~Nick Hanauer, to his fellow billionaires

Nick sees pitchforks in the future. The Hanauer editorial posted in Politico generated upward of 10,000 comments from 10,000 pitchfork wielders. This plotline—a possible Fourth Turning—is just coming into focus.

Banks and Bankers

“The Bank never ‘goes broke.’ If the Bank runs out of money, the Banker may issue as much more as needed by writing on any ordinary paper.”

~Monopoly board game rule book

Simon Johnson noted that six years after the crisis, the big banks are still only 5% capitalized (20:1 leveraged).ref 212 Twenty-five European banks failed the stress test, which will force them to recapitalize.ref 213 The largest banks were mandated by the Dodd–Frank Bill to “put their affairs together” with formal plans to ensure stability: the Federal Reserve and FDIC rejected all of them—a 100% failure rate.ref 214 JPM has total assets of $2 trillion and a total derivative exposure of $71 trillion.ref 215 Beware of flappy-winged butterflies. If the Fed taps the brakes, those guys are headed right through the windshield. If we hit a bump in the road, it’s out through the moonroof.

“The tragedy is not that things are broken. The tragedy is that they are not mended again.”

~Alan Paton, Cry, the Beloved Country

Let’s ignore the awkward question of why you recapitalize insolvent banks—you’re not supposed to according to Bagehot.ref 216 How do you recapitalize them? Best I can tell, banks clean up their risk (a) through a grinding, multiyear balance sheet rehabilitation (a good ground game), (b) by getting their friends at central banks to engineer highly profitable carry trades, or (c) by simply selling their garbage to taxpayers way above market value. The Fed chose the latter two for US banks. They set up “good” banks and “bad” banks. The good banks hold good assets—heads they win—and the bad banks are like state-run Ebola clinics (tails we lose). The banks are also using more traditional methods; they are stepping away from the mortgage market, leaving it to the shadow banking industry. Get ready for good shadow banks and bad shadow banks.

The banks amassed almost $200 billion in fines,ref 217 paradoxically without any convictions of major bankers. (Actually, Iceland just hurled a banker in jail.ref 218 Go Vikings!) There are several nice summaries of JPM’s and BofA’s illegal activities.ref 219 The tenacious Matt Taibbi describes how the system was corrupted by backdoor dealings to avoid any jail time in The Divide (see Books). Taibbi tells us the no-jail policy was indeed a written policy by Eric Holder and the Obama DOJ. It is said that as you age you tend toward one of two paths: altruism or narcissism. Holder chose the latter. Barry Ritholtz claims that the fines are cleaning up the corporate culture despite the lack of satisfaction.ref 220 I like Barry but wholly disagree: the bill for this legal and moral lapse has yet to arrive.

“The behaviour of the financial sector has not changed fundamentally in a number of dimensions since the crisis . . . some prominent firms have even been mired in scandals that violate the most basic ethical norms.”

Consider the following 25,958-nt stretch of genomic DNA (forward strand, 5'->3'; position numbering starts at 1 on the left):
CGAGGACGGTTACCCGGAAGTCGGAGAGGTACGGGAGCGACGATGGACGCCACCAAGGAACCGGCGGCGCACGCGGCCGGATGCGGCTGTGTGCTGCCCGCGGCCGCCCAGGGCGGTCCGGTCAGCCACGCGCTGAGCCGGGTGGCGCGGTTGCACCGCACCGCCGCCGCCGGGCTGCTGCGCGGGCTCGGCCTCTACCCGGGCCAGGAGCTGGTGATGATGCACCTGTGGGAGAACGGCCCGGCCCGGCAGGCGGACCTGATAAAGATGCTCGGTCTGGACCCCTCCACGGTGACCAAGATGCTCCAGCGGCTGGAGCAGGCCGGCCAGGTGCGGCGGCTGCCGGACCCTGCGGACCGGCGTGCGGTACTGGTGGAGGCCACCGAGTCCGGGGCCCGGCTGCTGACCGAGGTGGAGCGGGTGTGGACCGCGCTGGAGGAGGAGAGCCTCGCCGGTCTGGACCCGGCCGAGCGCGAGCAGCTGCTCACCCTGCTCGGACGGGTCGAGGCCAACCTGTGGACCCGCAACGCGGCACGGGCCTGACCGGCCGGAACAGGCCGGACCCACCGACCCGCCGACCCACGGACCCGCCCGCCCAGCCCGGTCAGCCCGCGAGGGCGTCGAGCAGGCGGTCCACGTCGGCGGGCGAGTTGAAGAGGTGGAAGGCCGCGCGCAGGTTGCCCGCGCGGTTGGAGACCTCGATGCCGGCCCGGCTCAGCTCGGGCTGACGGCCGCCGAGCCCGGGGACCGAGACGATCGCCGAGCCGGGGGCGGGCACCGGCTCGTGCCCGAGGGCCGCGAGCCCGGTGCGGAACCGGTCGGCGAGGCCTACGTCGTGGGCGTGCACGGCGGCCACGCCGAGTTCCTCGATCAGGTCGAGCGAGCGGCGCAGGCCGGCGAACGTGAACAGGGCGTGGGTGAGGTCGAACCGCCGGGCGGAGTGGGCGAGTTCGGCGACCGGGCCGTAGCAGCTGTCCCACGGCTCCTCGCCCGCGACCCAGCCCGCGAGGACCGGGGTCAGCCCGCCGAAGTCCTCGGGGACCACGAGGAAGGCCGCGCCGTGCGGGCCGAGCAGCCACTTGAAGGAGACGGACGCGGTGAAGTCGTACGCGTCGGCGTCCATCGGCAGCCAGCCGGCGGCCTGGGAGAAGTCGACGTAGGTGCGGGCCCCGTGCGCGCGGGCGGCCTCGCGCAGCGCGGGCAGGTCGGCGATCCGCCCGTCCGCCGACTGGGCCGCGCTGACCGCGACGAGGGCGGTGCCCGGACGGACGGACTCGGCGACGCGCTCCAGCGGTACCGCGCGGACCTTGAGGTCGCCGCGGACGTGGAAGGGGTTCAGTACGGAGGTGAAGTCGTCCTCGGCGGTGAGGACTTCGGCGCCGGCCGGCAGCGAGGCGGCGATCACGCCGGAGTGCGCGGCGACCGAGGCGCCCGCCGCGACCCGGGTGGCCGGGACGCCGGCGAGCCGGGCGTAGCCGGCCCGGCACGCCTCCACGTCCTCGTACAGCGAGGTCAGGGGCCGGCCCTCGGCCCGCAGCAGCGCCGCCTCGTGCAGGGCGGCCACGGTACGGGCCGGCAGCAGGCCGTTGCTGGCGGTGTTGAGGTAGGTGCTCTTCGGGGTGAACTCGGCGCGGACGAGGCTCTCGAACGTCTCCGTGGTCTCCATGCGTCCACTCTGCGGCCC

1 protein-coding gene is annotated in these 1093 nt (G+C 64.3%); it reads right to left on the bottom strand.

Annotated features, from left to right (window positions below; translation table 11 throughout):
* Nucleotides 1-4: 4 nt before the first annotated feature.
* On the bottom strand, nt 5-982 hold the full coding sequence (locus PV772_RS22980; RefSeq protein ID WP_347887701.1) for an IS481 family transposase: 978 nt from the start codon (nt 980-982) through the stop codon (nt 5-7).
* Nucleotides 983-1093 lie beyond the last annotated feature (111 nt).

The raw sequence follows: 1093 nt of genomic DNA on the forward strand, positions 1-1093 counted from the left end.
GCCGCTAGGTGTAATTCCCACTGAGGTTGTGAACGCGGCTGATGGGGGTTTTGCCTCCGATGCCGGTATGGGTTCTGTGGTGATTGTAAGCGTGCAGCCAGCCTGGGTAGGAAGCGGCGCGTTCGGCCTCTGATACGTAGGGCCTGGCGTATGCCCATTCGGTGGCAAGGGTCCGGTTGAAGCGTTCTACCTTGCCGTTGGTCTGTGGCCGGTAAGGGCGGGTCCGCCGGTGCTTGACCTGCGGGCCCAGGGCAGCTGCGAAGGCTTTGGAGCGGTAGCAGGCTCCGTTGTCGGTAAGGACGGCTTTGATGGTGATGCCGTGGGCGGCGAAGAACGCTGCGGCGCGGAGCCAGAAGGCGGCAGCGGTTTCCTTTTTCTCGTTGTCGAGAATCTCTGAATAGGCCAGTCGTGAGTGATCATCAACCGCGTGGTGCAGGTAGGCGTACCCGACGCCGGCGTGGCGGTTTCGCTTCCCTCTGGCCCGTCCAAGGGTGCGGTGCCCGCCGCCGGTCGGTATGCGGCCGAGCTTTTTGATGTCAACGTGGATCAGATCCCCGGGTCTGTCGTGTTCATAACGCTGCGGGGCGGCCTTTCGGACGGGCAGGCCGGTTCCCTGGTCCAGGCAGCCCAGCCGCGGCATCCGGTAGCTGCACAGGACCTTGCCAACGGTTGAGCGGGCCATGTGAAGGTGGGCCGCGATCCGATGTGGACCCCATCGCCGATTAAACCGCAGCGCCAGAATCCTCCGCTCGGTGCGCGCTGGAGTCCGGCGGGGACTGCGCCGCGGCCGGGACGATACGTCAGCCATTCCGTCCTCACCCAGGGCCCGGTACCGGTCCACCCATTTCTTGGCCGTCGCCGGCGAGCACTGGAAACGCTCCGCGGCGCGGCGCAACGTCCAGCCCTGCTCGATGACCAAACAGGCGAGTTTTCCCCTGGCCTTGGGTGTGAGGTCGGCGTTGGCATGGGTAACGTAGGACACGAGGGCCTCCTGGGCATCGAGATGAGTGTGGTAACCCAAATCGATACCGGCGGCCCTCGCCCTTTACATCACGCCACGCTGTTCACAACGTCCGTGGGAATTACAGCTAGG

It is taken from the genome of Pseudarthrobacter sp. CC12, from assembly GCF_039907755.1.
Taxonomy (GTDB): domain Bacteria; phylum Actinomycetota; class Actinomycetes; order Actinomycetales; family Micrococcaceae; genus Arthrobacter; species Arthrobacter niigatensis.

~Christine Lagarde, managing director of the IMF

Nothing gets through those beer goggles, Columbo. The details of this year’s shenanigans warrant some comment. Credit Suisse admitted to helping wealthy US folks evade taxes but claimed that management was unaware they were running a crime syndicate.ref 221 The Gnomes of Zurich chronically aided and abetted tax evaders. Deutsche Bank and Barclays were in on the scam too.ref 222 (Don’t take me too seriously; I understand arguments for the evasion.) We found that JPM was complicit in the Madoff case, and the DOJ knew it.ref 223 (One should assume the same for Worldcom and Enron.) JPM’s Asian CEO was brought up on corruption charges because traders cooked the books to conceal losing trades.ref 224 Of course, the whistleblower was denied whistleblower status by the regulators because of the DOJ’s zero-tolerance whistleblower policy.ref 225 JPM also helped BNP launder money to sanctioned countries.ref 226 Preet Bharara, Prosecutor of the Stars and head of his own Rainbow Coalition, went after BNP shareholders for almost $10 billion because you never help sanctioned countries. The actual criminals within BNP were left unscathed. JPM paid only $88.3 million to settle similar unlawful dealings with Cuba, Iran, and Sudan.ref 227 Apparently, you get a two-decimal discount if you are domiciled in the United States. Even Bharara has his tolerance limits; he got majorly pissed at Jamie Dimon for giving himself a 74% raise.ref 228 I’m guessing it will make Jamie’s huge campaign donation to help Preet crowd source his political career harder to explain. I have a suggestion, Preet: Stop fining shareholders and start jailing criminals. Convict somebody—anybody. Blythe Masters, after narrowly escaping a prison sentenceref 229 (not even close), left JPM and accepted a job as Regulator for a Day at the CFTC.ref 230 That’s how quickly her detractors processed the absurdity and stopped it.ref 231 Blythe will be played by Julianne Moore in the sequel to Catch Me If You Can.

HSBC overstated its assets by what some might call a rounding error ($92 billion),ref 232 which forced it to restrict withdrawals by demanding proof that you need cash (bank run).ref 233 Do grocery receipts count? It also recruited the former head of MI5 (British CIA clone) to join its board, which seems oddly consistent with suggestions that HSBC was laundering money to Hezbollah.ref 234 This also squares nicely with my previous assertionref 2 that HSBC is a retread of the profoundly corrupt and now defunct BCCI. After the next bailout—there will be another—Goldman will underwrite the IPO of HSBCCI.

RBS losses since ’08 were shown to top £40 billion since ’08,ref 235 an amount oddly comparable to that dumped into it by the taxpayers of one or more countries.ref 236 Fortunately, RBS managed to scrape together executive bonuses totaling 200% of base pay.ref 237 CEO Ross McEwan apologized. All was forgiven. . . . at least forgotten.

Citigroup got hit with a $10 billion tax from the DOJ for its role in the crime spree.ref 238 On a more humorous note, it inadvertently paid out $400 million in fake invoices sent by Banamex (Mexican princes).ref 239 Trolling for payments using fake invoices to huge corporations is a provocative business model.